Universities need to review the CAD point system to ensure it recognizes a wider range of student skills or risk losing public funding, Higher and Higher Education Minister Simon Harris has warned.
Mr Harris was speaking at a graduate reform conference which learned how the Leaving Cert can be reformed to recognize a wider range of learning such as life skills, work experience or modules learning.
When asked how colleges would be persuaded to move away from a narrow CAD point system for college entry, he said, “It’s very simple because they won’t get funding anymore. extra if they are unwilling to have this conversation. I’m not here to provide new money for old rope.
“I am not here to protect institutions. I am here to make sure that every student in this Republic, every individual, has the opportunity to reach their full potential.
The graduate reform conference was organized by the Joint Management Body, which represents around 400 volunteer secondary schools.
The minister said he felt that many university leaders were “really ready” to broaden the way we recognize student achievement and that he wanted to ensure that our graduate cycle allows all students to reach their grade. full potential.
One way to achieve this, he said, is to forge closer links between higher education institutions and higher education institutions.
This would ensure that there are more solid avenues to ensure that young people who drop out of school can study fields such as nursing or law, regardless of their CAD points.
He also said he wanted to review restrictions that limit recognition of the achievements of top students in higher education to the equivalent of 390 CAD points upon transfer to higher education.
Mr Harris said it was right that a student who did not do as well in the Leaving Cert but who was “passionate and talented” had another distinct entry route to the CAD points race.
The conference also learned that despite a public perception that student performance on Leaving Cert depended on written exams, most subjects now included grades for projects, labs, and other components.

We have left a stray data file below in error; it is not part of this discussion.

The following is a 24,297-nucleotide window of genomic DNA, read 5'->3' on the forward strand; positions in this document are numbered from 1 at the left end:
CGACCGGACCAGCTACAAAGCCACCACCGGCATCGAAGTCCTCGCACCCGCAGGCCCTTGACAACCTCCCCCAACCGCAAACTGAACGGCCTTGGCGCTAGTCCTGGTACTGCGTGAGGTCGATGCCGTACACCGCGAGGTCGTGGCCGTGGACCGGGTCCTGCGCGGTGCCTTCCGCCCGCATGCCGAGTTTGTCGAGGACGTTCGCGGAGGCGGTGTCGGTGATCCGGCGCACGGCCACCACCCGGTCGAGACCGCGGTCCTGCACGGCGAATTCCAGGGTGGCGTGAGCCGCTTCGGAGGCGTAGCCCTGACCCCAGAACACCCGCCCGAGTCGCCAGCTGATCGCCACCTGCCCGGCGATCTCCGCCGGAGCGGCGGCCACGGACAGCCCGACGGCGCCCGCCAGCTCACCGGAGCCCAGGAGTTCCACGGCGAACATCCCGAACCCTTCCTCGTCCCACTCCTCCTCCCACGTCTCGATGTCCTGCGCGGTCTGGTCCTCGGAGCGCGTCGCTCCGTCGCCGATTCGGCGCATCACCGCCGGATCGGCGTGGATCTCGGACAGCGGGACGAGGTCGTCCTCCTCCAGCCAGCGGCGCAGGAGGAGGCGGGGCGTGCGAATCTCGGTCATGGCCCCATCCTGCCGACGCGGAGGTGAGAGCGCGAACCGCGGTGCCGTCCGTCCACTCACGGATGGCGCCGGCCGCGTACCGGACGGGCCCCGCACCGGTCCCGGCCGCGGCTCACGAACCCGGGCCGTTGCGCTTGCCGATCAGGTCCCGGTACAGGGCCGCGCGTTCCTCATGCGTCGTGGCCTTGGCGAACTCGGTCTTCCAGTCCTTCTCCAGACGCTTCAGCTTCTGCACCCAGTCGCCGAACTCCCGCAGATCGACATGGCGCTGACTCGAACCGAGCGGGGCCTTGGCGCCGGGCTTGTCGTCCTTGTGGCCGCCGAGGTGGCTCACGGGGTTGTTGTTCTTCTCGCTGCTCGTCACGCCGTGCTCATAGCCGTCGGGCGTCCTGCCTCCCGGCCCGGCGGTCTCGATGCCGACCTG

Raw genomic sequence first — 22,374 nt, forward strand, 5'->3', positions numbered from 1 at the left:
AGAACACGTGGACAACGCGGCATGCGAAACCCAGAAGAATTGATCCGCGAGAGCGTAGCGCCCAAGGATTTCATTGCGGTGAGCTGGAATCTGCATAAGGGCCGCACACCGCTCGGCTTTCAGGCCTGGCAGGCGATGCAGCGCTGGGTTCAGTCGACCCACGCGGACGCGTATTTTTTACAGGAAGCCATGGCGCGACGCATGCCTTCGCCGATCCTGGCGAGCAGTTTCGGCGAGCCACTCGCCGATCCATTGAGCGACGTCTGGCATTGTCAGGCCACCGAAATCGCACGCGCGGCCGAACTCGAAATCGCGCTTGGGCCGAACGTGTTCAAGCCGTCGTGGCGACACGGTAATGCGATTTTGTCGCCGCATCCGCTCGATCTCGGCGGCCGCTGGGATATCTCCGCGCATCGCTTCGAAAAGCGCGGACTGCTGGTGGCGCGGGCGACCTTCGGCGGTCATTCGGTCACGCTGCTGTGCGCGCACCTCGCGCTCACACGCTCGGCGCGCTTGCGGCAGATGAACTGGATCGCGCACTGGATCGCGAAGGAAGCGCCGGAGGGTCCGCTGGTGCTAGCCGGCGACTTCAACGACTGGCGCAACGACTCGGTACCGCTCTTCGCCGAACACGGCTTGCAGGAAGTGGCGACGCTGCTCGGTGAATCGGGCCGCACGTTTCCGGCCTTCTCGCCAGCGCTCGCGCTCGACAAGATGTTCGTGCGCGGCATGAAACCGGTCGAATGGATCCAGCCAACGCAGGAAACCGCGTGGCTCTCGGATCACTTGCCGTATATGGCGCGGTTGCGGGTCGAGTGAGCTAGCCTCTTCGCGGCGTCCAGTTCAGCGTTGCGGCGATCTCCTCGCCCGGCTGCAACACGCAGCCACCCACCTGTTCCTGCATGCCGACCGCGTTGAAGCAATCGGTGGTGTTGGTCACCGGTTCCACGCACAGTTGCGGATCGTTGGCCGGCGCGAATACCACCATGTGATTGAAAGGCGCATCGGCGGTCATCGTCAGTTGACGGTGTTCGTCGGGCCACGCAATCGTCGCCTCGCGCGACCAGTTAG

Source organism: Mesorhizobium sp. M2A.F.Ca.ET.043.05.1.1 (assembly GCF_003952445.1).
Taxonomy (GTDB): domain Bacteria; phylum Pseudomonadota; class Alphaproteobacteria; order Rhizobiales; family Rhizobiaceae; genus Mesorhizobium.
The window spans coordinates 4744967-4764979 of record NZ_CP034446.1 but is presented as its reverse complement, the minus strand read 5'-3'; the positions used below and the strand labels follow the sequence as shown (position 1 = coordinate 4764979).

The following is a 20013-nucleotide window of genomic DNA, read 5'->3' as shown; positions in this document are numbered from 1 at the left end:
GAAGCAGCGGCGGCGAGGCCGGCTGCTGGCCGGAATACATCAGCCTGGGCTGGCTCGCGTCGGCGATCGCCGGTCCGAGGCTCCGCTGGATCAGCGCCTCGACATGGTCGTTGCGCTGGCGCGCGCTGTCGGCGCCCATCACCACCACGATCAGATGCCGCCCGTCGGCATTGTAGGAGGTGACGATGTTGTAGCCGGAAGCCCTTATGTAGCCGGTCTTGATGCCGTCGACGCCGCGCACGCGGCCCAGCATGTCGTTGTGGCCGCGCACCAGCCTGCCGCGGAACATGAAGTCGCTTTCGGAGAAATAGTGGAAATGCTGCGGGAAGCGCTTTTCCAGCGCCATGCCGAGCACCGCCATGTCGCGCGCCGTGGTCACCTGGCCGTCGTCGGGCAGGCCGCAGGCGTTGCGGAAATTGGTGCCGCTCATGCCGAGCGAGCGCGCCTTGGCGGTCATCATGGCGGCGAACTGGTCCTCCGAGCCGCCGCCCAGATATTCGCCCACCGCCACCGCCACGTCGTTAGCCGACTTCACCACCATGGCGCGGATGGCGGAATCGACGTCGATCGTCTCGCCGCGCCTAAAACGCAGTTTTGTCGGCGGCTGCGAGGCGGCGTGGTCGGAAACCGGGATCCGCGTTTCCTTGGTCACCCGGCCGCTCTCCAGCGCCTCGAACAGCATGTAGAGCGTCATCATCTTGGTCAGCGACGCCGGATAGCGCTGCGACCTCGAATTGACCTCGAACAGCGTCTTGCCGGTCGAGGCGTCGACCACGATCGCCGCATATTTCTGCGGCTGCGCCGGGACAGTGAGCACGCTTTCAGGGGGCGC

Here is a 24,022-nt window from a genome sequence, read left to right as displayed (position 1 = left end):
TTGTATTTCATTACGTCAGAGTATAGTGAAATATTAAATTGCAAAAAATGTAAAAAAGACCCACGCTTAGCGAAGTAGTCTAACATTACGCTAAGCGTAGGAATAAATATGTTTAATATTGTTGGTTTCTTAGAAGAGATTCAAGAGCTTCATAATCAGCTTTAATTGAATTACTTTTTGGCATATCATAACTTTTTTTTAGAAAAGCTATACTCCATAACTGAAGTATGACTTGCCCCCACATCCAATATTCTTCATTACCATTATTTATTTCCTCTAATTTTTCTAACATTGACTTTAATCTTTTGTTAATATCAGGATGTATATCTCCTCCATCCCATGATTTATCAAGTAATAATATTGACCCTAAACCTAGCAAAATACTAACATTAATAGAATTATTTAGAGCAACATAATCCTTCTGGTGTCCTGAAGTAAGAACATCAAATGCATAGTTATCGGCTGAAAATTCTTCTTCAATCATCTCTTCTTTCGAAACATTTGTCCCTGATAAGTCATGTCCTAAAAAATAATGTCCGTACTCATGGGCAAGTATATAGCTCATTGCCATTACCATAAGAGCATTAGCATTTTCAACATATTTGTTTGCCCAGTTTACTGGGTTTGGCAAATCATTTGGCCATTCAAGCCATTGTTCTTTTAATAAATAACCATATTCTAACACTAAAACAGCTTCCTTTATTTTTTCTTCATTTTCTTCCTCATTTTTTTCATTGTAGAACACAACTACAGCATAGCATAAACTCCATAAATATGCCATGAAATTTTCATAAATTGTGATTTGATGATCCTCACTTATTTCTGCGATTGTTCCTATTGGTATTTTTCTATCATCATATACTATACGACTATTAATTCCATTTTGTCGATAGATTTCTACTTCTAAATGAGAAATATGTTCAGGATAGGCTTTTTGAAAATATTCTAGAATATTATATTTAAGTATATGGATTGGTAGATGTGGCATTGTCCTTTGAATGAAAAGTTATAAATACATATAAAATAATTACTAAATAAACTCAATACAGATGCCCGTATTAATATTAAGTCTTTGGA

Andrea Feeney of the State Examinations Commission said 27 of this year’s 41 exams involved second or even third components. These can be worth up to 40 or 50 percent of the points.
On whether there should be more continuous assessment in order to alleviate exam stress, she said policymakers need to be careful not to create an assessment “overload”.
She said it was important to “test thinking about it” because providing more ratings could create even more stress, even if the proportion of grades awarded was quite low.
Ms Feeney also noted that future reforms may see students completing their graduation exams more using digital devices.
It was a recognition, she said, that students used pens when writing their exams, but maybe didn’t use them most of the time otherwise.
She said steps were already being taken in this direction, with students submitting some of their projects and components online.
Education Minister Norma Foley, meanwhile, confirmed that she had received the advisory report on graduate reform produced by the National Curriculum and Assessment Council.
She said it was important for her ministry to fully consider it before responding and establishing an agenda for graduate reshuffling and reform in the years to come.
Ms Foley said the government is committed to providing a “graduate cycle for all”.
“We also need to ensure that we prepare students for the Ireland of tomorrow – the society and economy of tomorrow. Our students must be able to function in this society and find employment and fulfillment in this society and economy. “